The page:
Variability of amphidromous organism isotopic niches in three Guadeloupe rivers affected by damming and water catchment
|Author(s)||Frotté Lou1, Michel Loic2, Lepoint Gilles3, Cordonnier Sébastien1, Bezault Étienne1, Monti Dominique1, 4|
|Affiliation(s)||1 : UMR BOREA, UA.MNHN.SU.IRD.CNRS.UCN, Universite des Antilles, BP 592, 97157 Pointe.a.Pitre, Guadeloupe, France
2 : Ifremer, Centre de Bretagne, REM/EEP, Laboratoire Environnement profond, Plouzané, France
3 : Laboratory of Oceanology, MARE Centre, UR FOCUS, University of Liège, 15 allée du six août, B-4000 Liège, Belgium.
4 : Institut de Systematique, Evolution, Biodiversite (ISYEB), Universite des Antilles, MNHN, CNRS, SU, EPHE, BP 592, 97157 Pointe.a.Pitre, Guadeloupe, France
|Source||Belgian Journal Of Zoology (0777-6276) (Royal Belgian Institute of Natural Sciences (RBINS)), 2021 , Vol. 151 , P. 63-80|
|Keyword(s)||Amphidromous species, stable isotopes, tropical stream, West Indies|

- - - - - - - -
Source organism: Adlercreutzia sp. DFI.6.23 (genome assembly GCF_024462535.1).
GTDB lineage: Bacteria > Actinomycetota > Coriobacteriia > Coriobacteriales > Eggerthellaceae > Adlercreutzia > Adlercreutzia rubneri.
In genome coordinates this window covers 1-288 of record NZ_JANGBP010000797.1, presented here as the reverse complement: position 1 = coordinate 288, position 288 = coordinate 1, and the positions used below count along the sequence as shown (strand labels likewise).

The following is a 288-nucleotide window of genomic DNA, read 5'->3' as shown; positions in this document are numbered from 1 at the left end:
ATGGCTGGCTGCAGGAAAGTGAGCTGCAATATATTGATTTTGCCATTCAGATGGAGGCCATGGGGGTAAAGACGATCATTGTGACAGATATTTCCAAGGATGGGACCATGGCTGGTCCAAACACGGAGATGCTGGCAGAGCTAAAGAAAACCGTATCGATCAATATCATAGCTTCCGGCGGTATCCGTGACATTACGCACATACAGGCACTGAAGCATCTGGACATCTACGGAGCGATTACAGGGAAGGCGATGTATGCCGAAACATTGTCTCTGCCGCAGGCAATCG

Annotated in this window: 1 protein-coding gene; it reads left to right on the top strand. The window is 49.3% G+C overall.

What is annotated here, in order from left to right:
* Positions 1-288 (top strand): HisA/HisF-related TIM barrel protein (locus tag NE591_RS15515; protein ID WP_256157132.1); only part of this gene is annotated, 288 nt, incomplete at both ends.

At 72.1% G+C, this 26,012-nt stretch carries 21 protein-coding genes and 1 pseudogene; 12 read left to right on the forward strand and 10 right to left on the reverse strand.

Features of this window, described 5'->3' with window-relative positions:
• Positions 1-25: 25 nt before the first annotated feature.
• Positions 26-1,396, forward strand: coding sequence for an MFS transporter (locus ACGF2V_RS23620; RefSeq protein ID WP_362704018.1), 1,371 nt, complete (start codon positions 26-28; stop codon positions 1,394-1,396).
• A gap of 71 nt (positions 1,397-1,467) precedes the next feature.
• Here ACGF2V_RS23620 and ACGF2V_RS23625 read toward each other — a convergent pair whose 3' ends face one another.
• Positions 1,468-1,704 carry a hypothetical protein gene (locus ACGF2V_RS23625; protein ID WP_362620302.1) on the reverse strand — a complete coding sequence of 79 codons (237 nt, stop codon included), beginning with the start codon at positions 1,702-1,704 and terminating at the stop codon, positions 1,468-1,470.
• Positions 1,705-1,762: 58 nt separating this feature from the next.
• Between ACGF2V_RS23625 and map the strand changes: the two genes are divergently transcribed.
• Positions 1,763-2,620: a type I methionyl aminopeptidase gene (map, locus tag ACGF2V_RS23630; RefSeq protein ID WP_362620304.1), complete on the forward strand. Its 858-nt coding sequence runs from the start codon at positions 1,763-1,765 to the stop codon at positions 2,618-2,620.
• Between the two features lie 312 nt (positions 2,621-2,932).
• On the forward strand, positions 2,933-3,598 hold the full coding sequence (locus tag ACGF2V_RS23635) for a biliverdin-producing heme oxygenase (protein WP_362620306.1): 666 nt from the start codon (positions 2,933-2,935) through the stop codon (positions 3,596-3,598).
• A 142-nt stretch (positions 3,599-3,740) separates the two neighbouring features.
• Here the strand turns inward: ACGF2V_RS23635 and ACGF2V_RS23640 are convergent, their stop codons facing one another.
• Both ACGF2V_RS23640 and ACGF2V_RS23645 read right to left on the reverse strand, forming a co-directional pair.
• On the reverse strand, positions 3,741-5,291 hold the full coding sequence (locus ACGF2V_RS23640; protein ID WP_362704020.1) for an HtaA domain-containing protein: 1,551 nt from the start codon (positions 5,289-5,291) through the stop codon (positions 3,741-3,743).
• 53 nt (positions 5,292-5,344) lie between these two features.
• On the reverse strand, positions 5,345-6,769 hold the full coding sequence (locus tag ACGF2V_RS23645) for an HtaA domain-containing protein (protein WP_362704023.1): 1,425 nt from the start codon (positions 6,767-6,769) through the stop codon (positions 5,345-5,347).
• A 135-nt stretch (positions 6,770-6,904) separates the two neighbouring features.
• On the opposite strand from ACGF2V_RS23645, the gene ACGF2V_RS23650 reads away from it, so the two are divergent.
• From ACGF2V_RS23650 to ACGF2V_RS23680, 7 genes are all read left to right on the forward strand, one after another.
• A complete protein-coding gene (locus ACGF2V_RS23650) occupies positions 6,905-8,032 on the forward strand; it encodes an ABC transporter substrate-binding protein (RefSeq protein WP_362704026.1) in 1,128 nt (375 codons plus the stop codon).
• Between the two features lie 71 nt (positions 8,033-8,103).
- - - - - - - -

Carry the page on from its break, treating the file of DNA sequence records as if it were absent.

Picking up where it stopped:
Native fauna of the tropical volcanic part of Guadeloupe is amphidromous: juveniles born in rivers but that grow in the sea need to migrate upstream to colonise their adult habitat in rivers. This migration is affected by any human-made obstacles placed in their way. Moreover, on volcanic tropical islands, streams are the main source of water catchment for the human population. This deeply affects river hydrology and characteristics. Both damming and water catchment potentially affect community diversity and species demography, but they may also alter the trophic ecology of the river fauna. Using stable isotopes and the stable isotope Bayesian ellipses approach in R (SIBER), this study aimed to assess the isotopic niche variability of riverine fauna of three persistent small rivers of Basse-Terre Island (Guadeloupe) affected by damming and water catchment. Using electrofishing, decapods and fishes (gobies) of three rivers were sampled upstream and downstream of dams. Our results demonstrated that the variability of the isotopic niches was extremely high between rivers but varied less between stations of the same river. Our results revealed complex and river-specific effects and a pattern merged with natural variability. Our two hypotheses (i.e., increase of resources upstream of dams and differential responses of trophic guilds to damming and water catchment) were only weakly supported and never in an unambiguous manner. Our study showed that it is necessary to consider the ‘noise’ generated by natural variability to observe and understand changes in the trophic ecology of associated fauna in relation to damming and water catchment.